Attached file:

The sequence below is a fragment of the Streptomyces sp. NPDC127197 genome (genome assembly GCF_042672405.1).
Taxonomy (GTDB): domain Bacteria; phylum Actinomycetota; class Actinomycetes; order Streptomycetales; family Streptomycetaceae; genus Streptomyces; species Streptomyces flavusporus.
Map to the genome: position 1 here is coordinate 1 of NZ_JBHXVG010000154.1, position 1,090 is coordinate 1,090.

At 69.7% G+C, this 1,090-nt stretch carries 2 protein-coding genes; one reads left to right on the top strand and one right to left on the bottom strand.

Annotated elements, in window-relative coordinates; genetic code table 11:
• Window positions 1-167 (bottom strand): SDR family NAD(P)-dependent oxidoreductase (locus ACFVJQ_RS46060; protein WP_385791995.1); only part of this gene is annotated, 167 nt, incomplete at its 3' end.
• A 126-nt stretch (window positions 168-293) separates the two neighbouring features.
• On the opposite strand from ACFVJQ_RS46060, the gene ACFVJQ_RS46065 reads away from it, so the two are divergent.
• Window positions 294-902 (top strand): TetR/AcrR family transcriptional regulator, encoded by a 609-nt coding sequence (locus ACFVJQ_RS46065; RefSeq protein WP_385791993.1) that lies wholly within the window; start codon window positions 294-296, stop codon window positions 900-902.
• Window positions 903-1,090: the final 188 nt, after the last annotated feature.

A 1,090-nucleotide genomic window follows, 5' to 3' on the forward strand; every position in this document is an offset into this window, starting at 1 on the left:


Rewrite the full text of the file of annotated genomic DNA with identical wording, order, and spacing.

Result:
The sequence below is a fragment of the Streptomyces sp. NPDC127197 genome (genome assembly GCF_042672405.1).
Taxonomy (GTDB): domain Bacteria; phylum Actinomycetota; class Actinomycetes; order Streptomycetales; family Streptomycetaceae; genus Streptomyces; species Streptomyces flavusporus.
Map to the genome: position 1 here is coordinate 1 of NZ_JBHXVG010000154.1, position 1,090 is coordinate 1,090.

At 69.7% G+C, this 1,090-nt stretch carries 2 protein-coding genes; one reads left to right on the top strand and one right to left on the bottom strand.

Annotated elements, in window-relative coordinates; genetic code table 11:
• Window positions 1-167 (bottom strand): SDR family NAD(P)-dependent oxidoreductase (locus ACFVJQ_RS46060; protein WP_385791995.1); only part of this gene is annotated, 167 nt, incomplete at its 3' end.
• A 126-nt stretch (window positions 168-293) separates the two neighbouring features.
• On the opposite strand from ACFVJQ_RS46060, the gene ACFVJQ_RS46065 reads away from it, so the two are divergent.
• Window positions 294-902 (top strand): TetR/AcrR family transcriptional regulator, encoded by a 609-nt coding sequence (locus ACFVJQ_RS46065; RefSeq protein WP_385791993.1) that lies wholly within the window; start codon window positions 294-296, stop codon window positions 900-902.
• Window positions 903-1,090: the final 188 nt, after the last annotated feature.

A 1,090-nucleotide genomic window follows, 5' to 3' on the forward strand; every position in this document is an offset into this window, starting at 1 on the left: